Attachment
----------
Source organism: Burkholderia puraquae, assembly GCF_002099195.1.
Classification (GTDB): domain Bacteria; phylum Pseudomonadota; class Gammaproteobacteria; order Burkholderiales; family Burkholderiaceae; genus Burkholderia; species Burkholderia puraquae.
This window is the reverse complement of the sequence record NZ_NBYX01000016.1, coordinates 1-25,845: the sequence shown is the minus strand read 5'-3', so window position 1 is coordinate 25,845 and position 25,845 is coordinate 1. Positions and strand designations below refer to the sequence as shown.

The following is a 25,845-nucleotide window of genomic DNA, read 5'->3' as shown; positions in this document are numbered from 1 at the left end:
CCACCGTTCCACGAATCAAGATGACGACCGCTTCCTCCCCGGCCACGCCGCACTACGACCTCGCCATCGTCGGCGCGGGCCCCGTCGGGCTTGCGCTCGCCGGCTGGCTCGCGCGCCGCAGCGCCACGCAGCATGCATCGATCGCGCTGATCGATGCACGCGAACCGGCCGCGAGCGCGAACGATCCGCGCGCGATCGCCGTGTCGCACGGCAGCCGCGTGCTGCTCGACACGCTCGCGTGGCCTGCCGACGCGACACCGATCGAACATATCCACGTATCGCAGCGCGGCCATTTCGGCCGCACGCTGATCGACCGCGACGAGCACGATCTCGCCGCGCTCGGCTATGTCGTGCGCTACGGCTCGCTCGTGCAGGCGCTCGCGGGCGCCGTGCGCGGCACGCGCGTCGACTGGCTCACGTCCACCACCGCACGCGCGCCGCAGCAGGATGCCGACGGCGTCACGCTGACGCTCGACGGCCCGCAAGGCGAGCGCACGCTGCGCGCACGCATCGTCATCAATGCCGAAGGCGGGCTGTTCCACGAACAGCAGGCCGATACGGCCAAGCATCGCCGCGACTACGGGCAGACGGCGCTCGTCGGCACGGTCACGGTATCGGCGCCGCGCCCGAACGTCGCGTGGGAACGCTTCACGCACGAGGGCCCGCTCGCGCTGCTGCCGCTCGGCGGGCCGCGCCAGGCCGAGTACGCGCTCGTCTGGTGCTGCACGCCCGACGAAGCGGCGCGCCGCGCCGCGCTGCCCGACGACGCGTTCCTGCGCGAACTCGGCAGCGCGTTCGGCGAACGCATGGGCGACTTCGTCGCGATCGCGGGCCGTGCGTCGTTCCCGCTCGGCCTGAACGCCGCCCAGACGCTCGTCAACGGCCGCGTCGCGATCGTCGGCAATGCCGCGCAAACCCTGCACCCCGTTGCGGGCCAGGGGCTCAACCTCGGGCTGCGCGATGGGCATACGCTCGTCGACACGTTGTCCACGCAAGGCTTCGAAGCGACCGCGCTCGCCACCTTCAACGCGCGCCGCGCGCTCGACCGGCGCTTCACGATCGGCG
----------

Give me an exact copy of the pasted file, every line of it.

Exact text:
Source organism: Burkholderia puraquae, assembly GCF_002099195.1.
Classification (GTDB): domain Bacteria; phylum Pseudomonadota; class Gammaproteobacteria; order Burkholderiales; family Burkholderiaceae; genus Burkholderia; species Burkholderia puraquae.
This window is the reverse complement of the sequence record NZ_NBYX01000016.1, coordinates 1-25,845: the sequence shown is the minus strand read 5'-3', so window position 1 is coordinate 25,845 and position 25,845 is coordinate 1. Positions and strand designations below refer to the sequence as shown.

The following is a 25,845-nucleotide window of genomic DNA, read 5'->3' as shown; positions in this document are numbered from 1 at the left end:
CCACCGTTCCACGAATCAAGATGACGACCGCTTCCTCCCCGGCCACGCCGCACTACGACCTCGCCATCGTCGGCGCGGGCCCCGTCGGGCTTGCGCTCGCCGGCTGGCTCGCGCGCCGCAGCGCCACGCAGCATGCATCGATCGCGCTGATCGATGCACGCGAACCGGCCGCGAGCGCGAACGATCCGCGCGCGATCGCCGTGTCGCACGGCAGCCGCGTGCTGCTCGACACGCTCGCGTGGCCTGCCGACGCGACACCGATCGAACATATCCACGTATCGCAGCGCGGCCATTTCGGCCGCACGCTGATCGACCGCGACGAGCACGATCTCGCCGCGCTCGGCTATGTCGTGCGCTACGGCTCGCTCGTGCAGGCGCTCGCGGGCGCCGTGCGCGGCACGCGCGTCGACTGGCTCACGTCCACCACCGCACGCGCGCCGCAGCAGGATGCCGACGGCGTCACGCTGACGCTCGACGGCCCGCAAGGCGAGCGCACGCTGCGCGCACGCATCGTCATCAATGCCGAAGGCGGGCTGTTCCACGAACAGCAGGCCGATACGGCCAAGCATCGCCGCGACTACGGGCAGACGGCGCTCGTCGGCACGGTCACGGTATCGGCGCCGCGCCCGAACGTCGCGTGGGAACGCTTCACGCACGAGGGCCCGCTCGCGCTGCTGCCGCTCGGCGGGCCGCGCCAGGCCGAGTACGCGCTCGTCTGGTGCTGCACGCCCGACGAAGCGGCGCGCCGCGCCGCGCTGCCCGACGACGCGTTCCTGCGCGAACTCGGCAGCGCGTTCGGCGAACGCATGGGCGACTTCGTCGCGATCGCGGGCCGTGCGTCGTTCCCGCTCGGCCTGAACGCCGCCCAGACGCTCGTCAACGGCCGCGTCGCGATCGTCGGCAATGCCGCGCAAACCCTGCACCCCGTTGCGGGCCAGGGGCTCAACCTCGGGCTGCGCGATGGGCATACGCTCGTCGACACGTTGTCCACGCAAGGCTTCGAAGCGACCGCGCTCGCCACCTTCAACGCGCGCCGCGCGCTCGACCGGCGCTTCACGATCGGCG